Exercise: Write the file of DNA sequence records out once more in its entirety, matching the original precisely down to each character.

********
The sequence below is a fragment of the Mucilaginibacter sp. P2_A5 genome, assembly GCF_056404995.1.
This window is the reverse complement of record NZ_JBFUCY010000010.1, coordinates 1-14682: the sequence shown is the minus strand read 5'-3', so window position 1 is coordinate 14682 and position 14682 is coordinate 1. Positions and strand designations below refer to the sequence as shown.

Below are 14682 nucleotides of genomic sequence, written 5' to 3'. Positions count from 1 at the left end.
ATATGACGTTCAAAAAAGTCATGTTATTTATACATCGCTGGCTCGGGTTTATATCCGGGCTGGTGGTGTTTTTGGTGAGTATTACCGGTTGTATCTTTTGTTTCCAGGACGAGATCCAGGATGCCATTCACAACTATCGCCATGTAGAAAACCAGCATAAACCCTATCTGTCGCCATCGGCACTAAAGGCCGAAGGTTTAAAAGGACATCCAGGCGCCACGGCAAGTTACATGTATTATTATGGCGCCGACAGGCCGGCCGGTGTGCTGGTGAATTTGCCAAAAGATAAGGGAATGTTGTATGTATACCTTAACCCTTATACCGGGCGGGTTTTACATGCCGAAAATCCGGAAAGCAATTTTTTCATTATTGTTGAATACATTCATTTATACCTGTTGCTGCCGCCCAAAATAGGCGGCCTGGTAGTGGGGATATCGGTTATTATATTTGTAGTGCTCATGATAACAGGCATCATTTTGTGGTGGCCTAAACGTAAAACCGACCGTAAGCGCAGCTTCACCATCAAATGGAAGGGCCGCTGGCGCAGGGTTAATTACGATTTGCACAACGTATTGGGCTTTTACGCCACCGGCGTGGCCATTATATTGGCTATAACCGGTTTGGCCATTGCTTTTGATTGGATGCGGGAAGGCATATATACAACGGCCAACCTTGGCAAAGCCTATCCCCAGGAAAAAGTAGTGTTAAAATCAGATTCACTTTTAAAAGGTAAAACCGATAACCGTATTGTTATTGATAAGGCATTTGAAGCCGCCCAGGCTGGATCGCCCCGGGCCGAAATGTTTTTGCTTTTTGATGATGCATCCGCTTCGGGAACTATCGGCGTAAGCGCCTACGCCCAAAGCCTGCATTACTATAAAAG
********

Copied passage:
The sequence below is a fragment of the Mucilaginibacter sp. P2_A5 genome, assembly GCF_056404995.1.
This window is the reverse complement of record NZ_JBFUCY010000010.1, coordinates 1-14682: the sequence shown is the minus strand read 5'-3', so window position 1 is coordinate 14682 and position 14682 is coordinate 1. Positions and strand designations below refer to the sequence as shown.

Below are 14682 nucleotides of genomic sequence, written 5' to 3'. Positions count from 1 at the left end.
ATATGACGTTCAAAAAAGTCATGTTATTTATACATCGCTGGCTCGGGTTTATATCCGGGCTGGTGGTGTTTTTGGTGAGTATTACCGGTTGTATCTTTTGTTTCCAGGACGAGATCCAGGATGCCATTCACAACTATCGCCATGTAGAAAACCAGCATAAACCCTATCTGTCGCCATCGGCACTAAAGGCCGAAGGTTTAAAAGGACATCCAGGCGCCACGGCAAGTTACATGTATTATTATGGCGCCGACAGGCCGGCCGGTGTGCTGGTGAATTTGCCAAAAGATAAGGGAATGTTGTATGTATACCTTAACCCTTATACCGGGCGGGTTTTACATGCCGAAAATCCGGAAAGCAATTTTTTCATTATTGTTGAATACATTCATTTATACCTGTTGCTGCCGCCCAAAATAGGCGGCCTGGTAGTGGGGATATCGGTTATTATATTTGTAGTGCTCATGATAACAGGCATCATTTTGTGGTGGCCTAAACGTAAAACCGACCGTAAGCGCAGCTTCACCATCAAATGGAAGGGCCGCTGGCGCAGGGTTAATTACGATTTGCACAACGTATTGGGCTTTTACGCCACCGGCGTGGCCATTATATTGGCTATAACCGGTTTGGCCATTGCTTTTGATTGGATGCGGGAAGGCATATATACAACGGCCAACCTTGGCAAAGCCTATCCCCAGGAAAAAGTAGTGTTAAAATCAGATTCACTTTTAAAAGGTAAAACCGATAACCGTATTGTTATTGATAAGGCATTTGAAGCCGCCCAGGCTGGATCGCCCCGGGCCGAAATGTTTTTGCTTTTTGATGATGCATCCGCTTCGGGAACTATCGGCGTAAGCGCCTACGCCCAAAGCCTGCATTACTATAAAAG